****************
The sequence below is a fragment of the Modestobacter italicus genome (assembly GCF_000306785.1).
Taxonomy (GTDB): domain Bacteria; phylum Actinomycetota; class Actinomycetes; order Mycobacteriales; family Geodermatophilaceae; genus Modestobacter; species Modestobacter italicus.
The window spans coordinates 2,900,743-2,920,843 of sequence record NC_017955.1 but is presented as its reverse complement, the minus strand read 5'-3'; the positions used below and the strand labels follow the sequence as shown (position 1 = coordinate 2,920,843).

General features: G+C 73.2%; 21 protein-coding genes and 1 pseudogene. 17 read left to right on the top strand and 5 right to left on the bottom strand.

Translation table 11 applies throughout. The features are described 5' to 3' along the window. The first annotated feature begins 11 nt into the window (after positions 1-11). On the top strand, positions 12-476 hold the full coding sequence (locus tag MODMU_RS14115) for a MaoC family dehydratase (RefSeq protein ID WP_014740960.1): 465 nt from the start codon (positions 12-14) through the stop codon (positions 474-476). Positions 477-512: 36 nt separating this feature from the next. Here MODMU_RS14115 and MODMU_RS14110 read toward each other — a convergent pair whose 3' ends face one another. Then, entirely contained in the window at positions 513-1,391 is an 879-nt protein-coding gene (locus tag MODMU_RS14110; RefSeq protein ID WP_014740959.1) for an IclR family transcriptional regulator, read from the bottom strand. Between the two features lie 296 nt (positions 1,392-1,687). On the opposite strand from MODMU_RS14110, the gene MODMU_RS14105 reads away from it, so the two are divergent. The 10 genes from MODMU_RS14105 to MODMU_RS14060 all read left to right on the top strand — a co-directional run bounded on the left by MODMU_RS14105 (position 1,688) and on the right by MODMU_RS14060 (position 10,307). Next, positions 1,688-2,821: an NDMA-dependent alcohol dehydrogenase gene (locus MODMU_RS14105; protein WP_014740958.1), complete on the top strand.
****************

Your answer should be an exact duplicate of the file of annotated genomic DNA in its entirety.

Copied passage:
The sequence below is a fragment of the Modestobacter italicus genome (assembly GCF_000306785.1).
Taxonomy (GTDB): domain Bacteria; phylum Actinomycetota; class Actinomycetes; order Mycobacteriales; family Geodermatophilaceae; genus Modestobacter; species Modestobacter italicus.
The window spans coordinates 2,900,743-2,920,843 of sequence record NC_017955.1 but is presented as its reverse complement, the minus strand read 5'-3'; the positions used below and the strand labels follow the sequence as shown (position 1 = coordinate 2,920,843).

General features: G+C 73.2%; 21 protein-coding genes and 1 pseudogene. 17 read left to right on the top strand and 5 right to left on the bottom strand.

Translation table 11 applies throughout. The features are described 5' to 3' along the window. The first annotated feature begins 11 nt into the window (after positions 1-11). On the top strand, positions 12-476 hold the full coding sequence (locus tag MODMU_RS14115) for a MaoC family dehydratase (RefSeq protein ID WP_014740960.1): 465 nt from the start codon (positions 12-14) through the stop codon (positions 474-476). Positions 477-512: 36 nt separating this feature from the next. Here MODMU_RS14115 and MODMU_RS14110 read toward each other — a convergent pair whose 3' ends face one another. Then, entirely contained in the window at positions 513-1,391 is an 879-nt protein-coding gene (locus tag MODMU_RS14110; RefSeq protein ID WP_014740959.1) for an IclR family transcriptional regulator, read from the bottom strand. Between the two features lie 296 nt (positions 1,392-1,687). On the opposite strand from MODMU_RS14110, the gene MODMU_RS14105 reads away from it, so the two are divergent. The 10 genes from MODMU_RS14105 to MODMU_RS14060 all read left to right on the top strand — a co-directional run bounded on the left by MODMU_RS14105 (position 1,688) and on the right by MODMU_RS14060 (position 10,307). Next, positions 1,688-2,821: an NDMA-dependent alcohol dehydrogenase gene (locus MODMU_RS14105; protein WP_014740958.1), complete on the top strand.